Tuesday, May 30, 2023, 12PM – Live Webinar – Home Food Preservation: Introduction to Preserving. The Home Food Preservation: Introduction to Preserving event will explain the scientific reasoning behind today’s recommended methods for home food preservation while dispelling food preservation myths and unsafe practices of the past. In recent years, there has been increasing interest in home food preservation. Canning, freezing, and drying are preservation methods that allow you to enjoy seasonal foods all year long. While these methods of home food preservation have existed for centuries, we have learned much about the science behind these methods in recent years. The Home Food Preservation series of webinars will provide you with the scientific background, preparation tips, and safe processing methods to preserve food at home. To register go to https://extension.psu.edu/home-food-preservation-introduction-to-preserving or call 1-877-345-0691.

Thursday, June 1, 11AM – Live Webinar – Home Food Preservation: Water Bath Canning. Join us for Home Food Preservation Water Bath Canning to learn the basics of water bath and atmospheric steam canning. In recent years, there has been increasing interest in home food preservation. Canning is one method of food preservation that allows you to enjoy seasonal foods all year long. While this method of home food preservation has existed for centuries, we have learned much about the science behind safe canning methods in recent years. We will provide research to dispel food preservation myths and unsafe practices and discuss practical tips to ensure a positive experience when water bath canning foods. The Home Food Preservation series of webinars will provide you with the scientific background, preparation tips, and safe processing methods to preserve food at home. To register go to https://extension.psu.edu/home-food-preservation-water-bath-canning-webinar or call 1-877-345-0691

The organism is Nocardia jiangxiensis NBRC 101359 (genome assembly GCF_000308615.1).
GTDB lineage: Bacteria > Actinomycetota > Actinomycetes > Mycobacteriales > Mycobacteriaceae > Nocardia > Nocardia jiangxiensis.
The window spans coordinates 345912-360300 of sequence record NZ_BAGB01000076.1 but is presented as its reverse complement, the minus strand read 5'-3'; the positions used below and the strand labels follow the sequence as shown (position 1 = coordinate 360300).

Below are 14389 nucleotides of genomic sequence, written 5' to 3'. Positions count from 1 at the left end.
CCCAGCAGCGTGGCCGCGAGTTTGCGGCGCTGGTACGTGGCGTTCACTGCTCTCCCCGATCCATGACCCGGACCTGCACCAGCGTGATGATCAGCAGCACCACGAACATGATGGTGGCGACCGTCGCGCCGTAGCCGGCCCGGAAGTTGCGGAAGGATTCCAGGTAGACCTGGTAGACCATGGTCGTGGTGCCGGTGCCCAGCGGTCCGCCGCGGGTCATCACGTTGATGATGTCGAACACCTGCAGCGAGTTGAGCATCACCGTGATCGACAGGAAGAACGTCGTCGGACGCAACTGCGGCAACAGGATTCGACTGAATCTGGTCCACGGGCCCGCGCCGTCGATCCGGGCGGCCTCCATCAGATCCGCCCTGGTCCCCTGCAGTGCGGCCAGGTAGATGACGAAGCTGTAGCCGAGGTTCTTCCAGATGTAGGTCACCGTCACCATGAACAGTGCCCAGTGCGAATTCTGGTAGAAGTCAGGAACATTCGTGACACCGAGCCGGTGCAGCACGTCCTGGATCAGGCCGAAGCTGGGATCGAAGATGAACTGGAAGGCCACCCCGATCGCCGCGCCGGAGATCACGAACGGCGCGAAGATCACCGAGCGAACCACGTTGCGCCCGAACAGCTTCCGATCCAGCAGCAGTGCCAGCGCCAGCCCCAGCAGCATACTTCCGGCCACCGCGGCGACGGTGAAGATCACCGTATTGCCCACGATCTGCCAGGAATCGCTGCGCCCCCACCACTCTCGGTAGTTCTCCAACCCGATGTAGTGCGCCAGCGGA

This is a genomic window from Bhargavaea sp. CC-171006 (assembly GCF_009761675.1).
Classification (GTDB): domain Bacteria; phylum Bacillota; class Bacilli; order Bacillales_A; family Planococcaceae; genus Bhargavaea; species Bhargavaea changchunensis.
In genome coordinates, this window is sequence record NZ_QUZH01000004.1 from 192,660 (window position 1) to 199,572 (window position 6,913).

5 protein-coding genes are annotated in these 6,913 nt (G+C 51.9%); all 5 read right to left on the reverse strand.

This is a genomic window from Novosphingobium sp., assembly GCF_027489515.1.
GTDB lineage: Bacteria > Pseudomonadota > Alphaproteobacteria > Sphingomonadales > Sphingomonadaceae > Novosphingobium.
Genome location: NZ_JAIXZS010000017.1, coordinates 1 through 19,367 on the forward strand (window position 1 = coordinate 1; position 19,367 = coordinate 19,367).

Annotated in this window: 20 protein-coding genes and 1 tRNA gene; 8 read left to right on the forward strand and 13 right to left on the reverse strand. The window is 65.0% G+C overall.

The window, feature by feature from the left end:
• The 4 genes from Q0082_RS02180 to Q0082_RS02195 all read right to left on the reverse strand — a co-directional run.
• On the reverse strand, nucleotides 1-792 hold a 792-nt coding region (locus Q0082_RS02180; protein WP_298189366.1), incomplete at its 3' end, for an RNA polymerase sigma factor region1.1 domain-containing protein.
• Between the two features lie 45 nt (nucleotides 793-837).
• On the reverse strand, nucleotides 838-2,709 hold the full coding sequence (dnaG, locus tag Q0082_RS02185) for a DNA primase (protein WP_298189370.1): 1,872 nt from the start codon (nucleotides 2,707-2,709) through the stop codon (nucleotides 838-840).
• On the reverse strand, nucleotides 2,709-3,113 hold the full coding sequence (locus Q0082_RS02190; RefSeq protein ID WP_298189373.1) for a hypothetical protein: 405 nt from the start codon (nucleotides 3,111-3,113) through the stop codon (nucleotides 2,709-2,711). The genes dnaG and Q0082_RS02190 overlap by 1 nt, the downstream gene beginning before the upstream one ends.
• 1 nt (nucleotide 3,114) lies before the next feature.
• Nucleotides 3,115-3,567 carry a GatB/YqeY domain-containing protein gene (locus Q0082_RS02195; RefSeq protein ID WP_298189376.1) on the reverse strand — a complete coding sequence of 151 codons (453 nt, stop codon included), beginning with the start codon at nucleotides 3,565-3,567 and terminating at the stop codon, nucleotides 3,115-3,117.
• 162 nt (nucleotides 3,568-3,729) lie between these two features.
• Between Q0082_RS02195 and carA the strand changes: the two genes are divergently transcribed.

Ready-Set-Grow Plant Sale – Our Plant Sale is More than a Fundraiser

Submitted By: Carol Kagan, Franklin County Master Gardener

The Franklin County Master Gardener Plant Sale is more than a fundraiser. The Plant Sale Committee has a priority to meet the mission of our program – to educate the public and our communities on the best practices in sustainable horticulture and environmental stewardship. We do this in many ways.